M/F Phd Student In Geography/Geomorphology

Universities and Institutes of France
September 27, 2022
Offerd Salary:Negotiation
Working address:N/A
Contract Type:Temporary
Working Time:Full time
Working type:N/A
Job Ref.:N/A
  • Organisation/Company: CNRS
  • Research Field: Anthropology Environmental science History
  • Researcher Profile: First Stage Researcher (R1)
  • Application Deadline: 27/09/2022 23:59 - Europe/Brussels
  • Location: France › THIAIS
  • Type Of Contract: Temporary
  • Job Status: Full-time
  • Hours Per Week: 35
  • Offer Starting Date: 01/11/2022
  • The student will be registered at the Doctoral School of Geography of the University Paris 1 Panthéon-Sorbonne and will be mainly attached to the Laboratory of Physical Geography (UMR 8591 CNRS-University Paris 1-UPEC) in Thiais (tram T7 - stop Bretagne). The LGP's research interests lay at the interface between Earth (geomorphology, geology), Life (ecology and biology) and Social Sciences (geography, archeology). The research carried out at the LGP is both fundamental and applied as it deals with the reconstruction of the Quaternary paleoenvironments, the historical evolution of hydrological systems, the analysis of biodiversity, the effects of climate change on the environment and the dynamics of natural hazards.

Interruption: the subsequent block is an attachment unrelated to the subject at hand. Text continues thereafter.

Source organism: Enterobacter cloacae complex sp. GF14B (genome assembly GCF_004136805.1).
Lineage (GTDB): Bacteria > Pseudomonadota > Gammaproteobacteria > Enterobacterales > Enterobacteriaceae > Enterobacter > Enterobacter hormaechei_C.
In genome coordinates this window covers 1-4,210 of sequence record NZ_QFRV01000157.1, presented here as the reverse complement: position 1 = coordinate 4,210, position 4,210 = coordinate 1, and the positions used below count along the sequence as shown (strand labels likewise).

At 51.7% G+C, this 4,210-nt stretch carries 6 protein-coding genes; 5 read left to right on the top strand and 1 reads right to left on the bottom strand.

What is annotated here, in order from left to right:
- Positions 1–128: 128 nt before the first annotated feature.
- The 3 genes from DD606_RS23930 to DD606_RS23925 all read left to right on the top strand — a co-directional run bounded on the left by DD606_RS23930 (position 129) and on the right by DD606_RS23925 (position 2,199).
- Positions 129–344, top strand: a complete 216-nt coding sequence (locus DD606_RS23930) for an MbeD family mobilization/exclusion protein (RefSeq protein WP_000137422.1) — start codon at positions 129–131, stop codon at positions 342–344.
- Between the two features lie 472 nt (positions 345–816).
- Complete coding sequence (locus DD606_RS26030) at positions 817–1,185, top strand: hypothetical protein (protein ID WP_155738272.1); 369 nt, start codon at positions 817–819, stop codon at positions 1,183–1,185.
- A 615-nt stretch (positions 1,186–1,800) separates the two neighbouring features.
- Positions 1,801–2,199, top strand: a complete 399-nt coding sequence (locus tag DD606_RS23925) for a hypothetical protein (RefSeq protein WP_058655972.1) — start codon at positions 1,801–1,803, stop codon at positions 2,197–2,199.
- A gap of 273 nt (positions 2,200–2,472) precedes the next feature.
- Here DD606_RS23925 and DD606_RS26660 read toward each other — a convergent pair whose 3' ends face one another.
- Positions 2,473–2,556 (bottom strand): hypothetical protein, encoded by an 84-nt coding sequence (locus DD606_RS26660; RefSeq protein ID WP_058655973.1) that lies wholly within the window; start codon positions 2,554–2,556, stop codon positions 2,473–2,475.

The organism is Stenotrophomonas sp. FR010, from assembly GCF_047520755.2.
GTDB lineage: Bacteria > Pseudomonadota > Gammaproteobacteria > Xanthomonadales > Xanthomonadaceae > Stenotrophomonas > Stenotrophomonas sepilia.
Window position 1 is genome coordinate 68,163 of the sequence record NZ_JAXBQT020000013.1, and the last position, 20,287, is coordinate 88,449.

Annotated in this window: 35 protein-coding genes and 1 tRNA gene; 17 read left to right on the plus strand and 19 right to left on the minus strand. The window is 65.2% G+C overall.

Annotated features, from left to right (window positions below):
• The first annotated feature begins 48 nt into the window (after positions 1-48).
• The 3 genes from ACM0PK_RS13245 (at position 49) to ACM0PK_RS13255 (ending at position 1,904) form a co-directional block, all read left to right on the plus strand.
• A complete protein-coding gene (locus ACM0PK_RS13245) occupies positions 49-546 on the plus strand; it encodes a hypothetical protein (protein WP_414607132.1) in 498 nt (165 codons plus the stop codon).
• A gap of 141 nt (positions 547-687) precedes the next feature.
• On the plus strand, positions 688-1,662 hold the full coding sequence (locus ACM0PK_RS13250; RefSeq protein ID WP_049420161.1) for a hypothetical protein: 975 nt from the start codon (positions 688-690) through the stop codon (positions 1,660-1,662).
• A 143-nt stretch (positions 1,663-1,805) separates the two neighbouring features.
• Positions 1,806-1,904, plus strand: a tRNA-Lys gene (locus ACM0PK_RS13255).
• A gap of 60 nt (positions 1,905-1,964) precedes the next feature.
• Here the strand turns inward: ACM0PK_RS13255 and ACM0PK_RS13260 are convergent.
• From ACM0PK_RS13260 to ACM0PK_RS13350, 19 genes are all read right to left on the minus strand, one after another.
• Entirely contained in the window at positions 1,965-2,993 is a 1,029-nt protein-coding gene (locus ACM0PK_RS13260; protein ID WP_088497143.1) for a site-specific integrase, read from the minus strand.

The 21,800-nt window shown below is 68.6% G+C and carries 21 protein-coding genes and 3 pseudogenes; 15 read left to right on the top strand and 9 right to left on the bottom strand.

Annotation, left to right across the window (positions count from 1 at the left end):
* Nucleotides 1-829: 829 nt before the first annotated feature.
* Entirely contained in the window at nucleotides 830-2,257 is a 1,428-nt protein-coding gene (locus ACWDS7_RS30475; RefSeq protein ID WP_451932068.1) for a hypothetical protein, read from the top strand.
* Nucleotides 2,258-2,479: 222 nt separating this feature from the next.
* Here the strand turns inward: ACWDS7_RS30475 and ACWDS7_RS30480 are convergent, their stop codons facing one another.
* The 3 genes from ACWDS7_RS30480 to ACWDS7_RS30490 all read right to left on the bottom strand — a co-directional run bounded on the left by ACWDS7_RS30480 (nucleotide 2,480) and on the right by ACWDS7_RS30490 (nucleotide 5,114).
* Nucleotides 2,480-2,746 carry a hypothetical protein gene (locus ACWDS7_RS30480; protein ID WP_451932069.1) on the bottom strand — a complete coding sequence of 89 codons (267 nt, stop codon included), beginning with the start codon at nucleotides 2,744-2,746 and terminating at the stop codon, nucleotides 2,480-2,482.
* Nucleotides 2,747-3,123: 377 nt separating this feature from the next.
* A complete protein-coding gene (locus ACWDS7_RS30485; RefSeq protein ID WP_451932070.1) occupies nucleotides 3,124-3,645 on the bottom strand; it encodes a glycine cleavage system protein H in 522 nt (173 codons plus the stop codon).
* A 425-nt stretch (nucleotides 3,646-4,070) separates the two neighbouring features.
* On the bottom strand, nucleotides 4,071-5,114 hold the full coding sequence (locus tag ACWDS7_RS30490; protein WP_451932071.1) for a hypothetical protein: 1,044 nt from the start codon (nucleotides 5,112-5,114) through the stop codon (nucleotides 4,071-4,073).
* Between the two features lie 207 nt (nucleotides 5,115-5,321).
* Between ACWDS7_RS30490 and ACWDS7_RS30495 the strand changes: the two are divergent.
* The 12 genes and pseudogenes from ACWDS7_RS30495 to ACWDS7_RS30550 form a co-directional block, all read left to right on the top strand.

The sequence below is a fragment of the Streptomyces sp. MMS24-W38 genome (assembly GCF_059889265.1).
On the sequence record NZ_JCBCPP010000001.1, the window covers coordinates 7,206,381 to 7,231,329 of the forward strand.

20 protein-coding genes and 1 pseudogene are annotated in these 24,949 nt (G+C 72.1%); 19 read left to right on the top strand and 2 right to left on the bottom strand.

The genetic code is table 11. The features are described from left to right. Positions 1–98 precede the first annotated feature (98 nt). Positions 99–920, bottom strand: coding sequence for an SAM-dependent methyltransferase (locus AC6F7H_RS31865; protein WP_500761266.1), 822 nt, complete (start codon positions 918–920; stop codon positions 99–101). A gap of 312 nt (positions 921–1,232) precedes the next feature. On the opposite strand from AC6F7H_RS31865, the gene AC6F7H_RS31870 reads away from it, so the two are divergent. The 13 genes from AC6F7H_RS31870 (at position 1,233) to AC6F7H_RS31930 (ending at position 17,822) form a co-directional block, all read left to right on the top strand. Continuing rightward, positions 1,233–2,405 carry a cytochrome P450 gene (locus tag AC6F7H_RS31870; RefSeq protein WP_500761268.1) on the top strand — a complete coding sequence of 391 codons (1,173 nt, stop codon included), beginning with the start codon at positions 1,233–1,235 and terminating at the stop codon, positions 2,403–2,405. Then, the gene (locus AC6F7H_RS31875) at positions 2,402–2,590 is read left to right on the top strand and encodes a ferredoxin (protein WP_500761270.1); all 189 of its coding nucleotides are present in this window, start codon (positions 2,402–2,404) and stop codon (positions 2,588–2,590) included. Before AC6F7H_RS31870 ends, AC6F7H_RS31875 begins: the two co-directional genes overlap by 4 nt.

At the LGP, the student will be supervised by Julie Dabkowski (CR CNRS), a specialist in quaternary sciences and in calcareous tufas. This PhD is co- directed by François Bétard (MCF, Université Paris Cité) who is a geographer-geomorphologist and specialist in the conservation and valorization of geo-heritage and bio-heritage. Through this co-direction, the student will also benefit from exchanges with the PRODIG laboratory (https: // www. prodig.cnrs.fr/). Moreover, the project is based on numerous multidisciplinary collaborations, in particular with the MNHN Isotope Mass Spectrometry Service (SSMIM), the EDYSAN laboratory (UMR 7058 CNRS-UPJV), the CNRA Luxembourg and the University of Liege.

    TUFAnthrop project: Impacts of human activities on European river environments during the Anthropocene and the Holocene: calcareous tufas as a new archive of anthropisation", funded by the DIM PAMIR (Ile-de-France).